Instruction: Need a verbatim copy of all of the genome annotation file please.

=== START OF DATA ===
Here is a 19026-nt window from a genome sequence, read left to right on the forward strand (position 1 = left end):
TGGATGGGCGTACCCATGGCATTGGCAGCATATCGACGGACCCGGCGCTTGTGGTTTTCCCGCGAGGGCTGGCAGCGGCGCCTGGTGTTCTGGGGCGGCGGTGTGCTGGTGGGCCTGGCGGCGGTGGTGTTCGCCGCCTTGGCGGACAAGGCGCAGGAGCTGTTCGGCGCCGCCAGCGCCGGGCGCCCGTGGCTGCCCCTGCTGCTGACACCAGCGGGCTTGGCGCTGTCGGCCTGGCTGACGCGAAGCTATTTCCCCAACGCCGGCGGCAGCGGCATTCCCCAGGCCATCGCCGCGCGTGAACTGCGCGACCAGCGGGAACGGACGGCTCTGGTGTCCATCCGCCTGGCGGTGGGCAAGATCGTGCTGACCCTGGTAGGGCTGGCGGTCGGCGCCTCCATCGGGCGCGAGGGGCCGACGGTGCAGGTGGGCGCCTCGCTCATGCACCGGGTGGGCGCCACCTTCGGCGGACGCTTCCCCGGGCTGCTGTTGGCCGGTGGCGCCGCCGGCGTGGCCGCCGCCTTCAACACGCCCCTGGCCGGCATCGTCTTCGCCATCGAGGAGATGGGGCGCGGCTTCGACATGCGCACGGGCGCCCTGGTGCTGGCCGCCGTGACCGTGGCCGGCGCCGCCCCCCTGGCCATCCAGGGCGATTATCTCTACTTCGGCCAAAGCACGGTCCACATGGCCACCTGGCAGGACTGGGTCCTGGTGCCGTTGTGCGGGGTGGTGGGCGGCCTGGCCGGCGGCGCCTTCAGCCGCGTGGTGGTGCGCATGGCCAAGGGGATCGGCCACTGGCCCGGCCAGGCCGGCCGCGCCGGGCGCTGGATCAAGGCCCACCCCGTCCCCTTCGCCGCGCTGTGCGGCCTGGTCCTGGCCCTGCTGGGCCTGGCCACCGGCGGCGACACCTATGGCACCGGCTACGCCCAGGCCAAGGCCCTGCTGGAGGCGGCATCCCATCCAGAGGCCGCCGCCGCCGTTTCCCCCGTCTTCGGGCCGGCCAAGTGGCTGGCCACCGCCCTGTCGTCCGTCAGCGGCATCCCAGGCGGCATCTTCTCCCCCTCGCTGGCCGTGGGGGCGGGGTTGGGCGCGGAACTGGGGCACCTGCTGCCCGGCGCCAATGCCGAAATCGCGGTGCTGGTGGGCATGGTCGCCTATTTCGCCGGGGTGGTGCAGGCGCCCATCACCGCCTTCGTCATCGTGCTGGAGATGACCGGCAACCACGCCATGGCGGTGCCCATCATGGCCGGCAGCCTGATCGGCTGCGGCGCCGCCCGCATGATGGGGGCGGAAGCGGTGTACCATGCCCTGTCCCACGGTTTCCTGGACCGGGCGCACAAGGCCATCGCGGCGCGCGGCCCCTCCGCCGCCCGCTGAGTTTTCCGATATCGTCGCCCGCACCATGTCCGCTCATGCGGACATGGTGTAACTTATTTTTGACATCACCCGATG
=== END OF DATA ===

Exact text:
Here is a 19026-nt window from a genome sequence, read left to right on the forward strand (position 1 = left end):
TGGATGGGCGTACCCATGGCATTGGCAGCATATCGACGGACCCGGCGCTTGTGGTTTTCCCGCGAGGGCTGGCAGCGGCGCCTGGTGTTCTGGGGCGGCGGTGTGCTGGTGGGCCTGGCGGCGGTGGTGTTCGCCGCCTTGGCGGACAAGGCGCAGGAGCTGTTCGGCGCCGCCAGCGCCGGGCGCCCGTGGCTGCCCCTGCTGCTGACACCAGCGGGCTTGGCGCTGTCGGCCTGGCTGACGCGAAGCTATTTCCCCAACGCCGGCGGCAGCGGCATTCCCCAGGCCATCGCCGCGCGTGAACTGCGCGACCAGCGGGAACGGACGGCTCTGGTGTCCATCCGCCTGGCGGTGGGCAAGATCGTGCTGACCCTGGTAGGGCTGGCGGTCGGCGCCTCCATCGGGCGCGAGGGGCCGACGGTGCAGGTGGGCGCCTCGCTCATGCACCGGGTGGGCGCCACCTTCGGCGGACGCTTCCCCGGGCTGCTGTTGGCCGGTGGCGCCGCCGGCGTGGCCGCCGCCTTCAACACGCCCCTGGCCGGCATCGTCTTCGCCATCGAGGAGATGGGGCGCGGCTTCGACATGCGCACGGGCGCCCTGGTGCTGGCCGCCGTGACCGTGGCCGGCGCCGCCCCCCTGGCCATCCAGGGCGATTATCTCTACTTCGGCCAAAGCACGGTCCACATGGCCACCTGGCAGGACTGGGTCCTGGTGCCGTTGTGCGGGGTGGTGGGCGGCCTGGCCGGCGGCGCCTTCAGCCGCGTGGTGGTGCGCATGGCCAAGGGGATCGGCCACTGGCCCGGCCAGGCCGGCCGCGCCGGGCGCTGGATCAAGGCCCACCCCGTCCCCTTCGCCGCGCTGTGCGGCCTGGTCCTGGCCCTGCTGGGCCTGGCCACCGGCGGCGACACCTATGGCACCGGCTACGCCCAGGCCAAGGCCCTGCTGGAGGCGGCATCCCATCCAGAGGCCGCCGCCGCCGTTTCCCCCGTCTTCGGGCCGGCCAAGTGGCTGGCCACCGCCCTGTCGTCCGTCAGCGGCATCCCAGGCGGCATCTTCTCCCCCTCGCTGGCCGTGGGGGCGGGGTTGGGCGCGGAACTGGGGCACCTGCTGCCCGGCGCCAATGCCGAAATCGCGGTGCTGGTGGGCATGGTCGCCTATTTCGCCGGGGTGGTGCAGGCGCCCATCACCGCCTTCGTCATCGTGCTGGAGATGACCGGCAACCACGCCATGGCGGTGCCCATCATGGCCGGCAGCCTGATCGGCTGCGGCGCCGCCCGCATGATGGGGGCGGAAGCGGTGTACCATGCCCTGTCCCACGGTTTCCTGGACCGGGCGCACAAGGCCATCGCGGCGCGCGGCCCCTCCGCCGCCCGCTGAGTTTTCCGATATCGTCGCCCGCACCATGTCCGCTCATGCGGACATGGTGTAACTTATTTTTGACATCACCCGATG